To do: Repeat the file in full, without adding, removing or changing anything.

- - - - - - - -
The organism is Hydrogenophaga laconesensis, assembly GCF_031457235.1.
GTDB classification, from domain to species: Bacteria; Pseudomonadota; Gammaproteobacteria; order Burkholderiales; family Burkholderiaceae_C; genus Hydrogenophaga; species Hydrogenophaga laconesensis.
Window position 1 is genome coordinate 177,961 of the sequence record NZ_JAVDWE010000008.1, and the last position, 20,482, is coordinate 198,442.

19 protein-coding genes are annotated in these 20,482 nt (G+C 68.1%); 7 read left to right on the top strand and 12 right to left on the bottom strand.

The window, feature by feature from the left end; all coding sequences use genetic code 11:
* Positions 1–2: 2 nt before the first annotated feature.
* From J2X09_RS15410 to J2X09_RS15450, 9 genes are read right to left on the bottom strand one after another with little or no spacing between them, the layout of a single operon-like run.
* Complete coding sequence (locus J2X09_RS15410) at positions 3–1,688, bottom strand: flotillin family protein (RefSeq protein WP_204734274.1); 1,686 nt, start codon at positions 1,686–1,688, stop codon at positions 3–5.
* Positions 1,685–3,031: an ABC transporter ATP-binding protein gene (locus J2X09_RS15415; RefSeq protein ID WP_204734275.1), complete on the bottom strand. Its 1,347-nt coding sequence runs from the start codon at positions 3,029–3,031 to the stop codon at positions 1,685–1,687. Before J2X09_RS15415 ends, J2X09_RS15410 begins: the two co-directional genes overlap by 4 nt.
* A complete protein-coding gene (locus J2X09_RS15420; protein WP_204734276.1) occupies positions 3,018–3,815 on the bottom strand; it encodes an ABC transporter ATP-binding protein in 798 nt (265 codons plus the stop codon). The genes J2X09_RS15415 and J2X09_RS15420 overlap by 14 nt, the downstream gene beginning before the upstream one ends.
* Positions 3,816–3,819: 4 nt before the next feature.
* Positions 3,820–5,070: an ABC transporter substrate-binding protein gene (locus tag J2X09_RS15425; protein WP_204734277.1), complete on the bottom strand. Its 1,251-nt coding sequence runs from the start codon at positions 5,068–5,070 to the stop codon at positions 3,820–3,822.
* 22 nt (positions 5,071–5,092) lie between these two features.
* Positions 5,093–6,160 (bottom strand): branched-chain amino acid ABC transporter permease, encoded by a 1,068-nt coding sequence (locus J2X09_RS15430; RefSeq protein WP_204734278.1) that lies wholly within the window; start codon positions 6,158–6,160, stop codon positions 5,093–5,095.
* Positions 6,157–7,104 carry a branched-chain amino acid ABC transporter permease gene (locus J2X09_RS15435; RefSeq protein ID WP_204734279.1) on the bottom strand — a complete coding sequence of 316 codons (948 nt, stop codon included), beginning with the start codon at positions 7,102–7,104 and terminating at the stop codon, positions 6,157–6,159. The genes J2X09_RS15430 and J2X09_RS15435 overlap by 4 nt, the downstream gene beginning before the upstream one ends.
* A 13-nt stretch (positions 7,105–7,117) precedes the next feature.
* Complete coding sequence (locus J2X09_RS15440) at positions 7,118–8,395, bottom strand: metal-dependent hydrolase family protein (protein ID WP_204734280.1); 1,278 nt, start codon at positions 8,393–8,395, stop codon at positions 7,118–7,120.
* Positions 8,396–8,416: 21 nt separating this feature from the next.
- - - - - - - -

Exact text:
The organism is Hydrogenophaga laconesensis, assembly GCF_031457235.1.
GTDB classification, from domain to species: Bacteria; Pseudomonadota; Gammaproteobacteria; order Burkholderiales; family Burkholderiaceae_C; genus Hydrogenophaga; species Hydrogenophaga laconesensis.
Window position 1 is genome coordinate 177,961 of the sequence record NZ_JAVDWE010000008.1, and the last position, 20,482, is coordinate 198,442.

19 protein-coding genes are annotated in these 20,482 nt (G+C 68.1%); 7 read left to right on the top strand and 12 right to left on the bottom strand.

The window, feature by feature from the left end; all coding sequences use genetic code 11:
* Positions 1–2: 2 nt before the first annotated feature.
* From J2X09_RS15410 to J2X09_RS15450, 9 genes are read right to left on the bottom strand one after another with little or no spacing between them, the layout of a single operon-like run.
* Complete coding sequence (locus J2X09_RS15410) at positions 3–1,688, bottom strand: flotillin family protein (RefSeq protein WP_204734274.1); 1,686 nt, start codon at positions 1,686–1,688, stop codon at positions 3–5.
* Positions 1,685–3,031: an ABC transporter ATP-binding protein gene (locus J2X09_RS15415; RefSeq protein ID WP_204734275.1), complete on the bottom strand. Its 1,347-nt coding sequence runs from the start codon at positions 3,029–3,031 to the stop codon at positions 1,685–1,687. Before J2X09_RS15415 ends, J2X09_RS15410 begins: the two co-directional genes overlap by 4 nt.
* A complete protein-coding gene (locus J2X09_RS15420; protein WP_204734276.1) occupies positions 3,018–3,815 on the bottom strand; it encodes an ABC transporter ATP-binding protein in 798 nt (265 codons plus the stop codon). The genes J2X09_RS15415 and J2X09_RS15420 overlap by 14 nt, the downstream gene beginning before the upstream one ends.
* Positions 3,816–3,819: 4 nt before the next feature.
* Positions 3,820–5,070: an ABC transporter substrate-binding protein gene (locus tag J2X09_RS15425; protein WP_204734277.1), complete on the bottom strand. Its 1,251-nt coding sequence runs from the start codon at positions 5,068–5,070 to the stop codon at positions 3,820–3,822.
* 22 nt (positions 5,071–5,092) lie between these two features.
* Positions 5,093–6,160 (bottom strand): branched-chain amino acid ABC transporter permease, encoded by a 1,068-nt coding sequence (locus J2X09_RS15430; RefSeq protein WP_204734278.1) that lies wholly within the window; start codon positions 6,158–6,160, stop codon positions 5,093–5,095.
* Positions 6,157–7,104 carry a branched-chain amino acid ABC transporter permease gene (locus J2X09_RS15435; RefSeq protein ID WP_204734279.1) on the bottom strand — a complete coding sequence of 316 codons (948 nt, stop codon included), beginning with the start codon at positions 7,102–7,104 and terminating at the stop codon, positions 6,157–6,159. The genes J2X09_RS15430 and J2X09_RS15435 overlap by 4 nt, the downstream gene beginning before the upstream one ends.
* A 13-nt stretch (positions 7,105–7,117) precedes the next feature.
* Complete coding sequence (locus J2X09_RS15440) at positions 7,118–8,395, bottom strand: metal-dependent hydrolase family protein (protein ID WP_204734280.1); 1,278 nt, start codon at positions 8,393–8,395, stop codon at positions 7,118–7,120.
* Positions 8,396–8,416: 21 nt separating this feature from the next.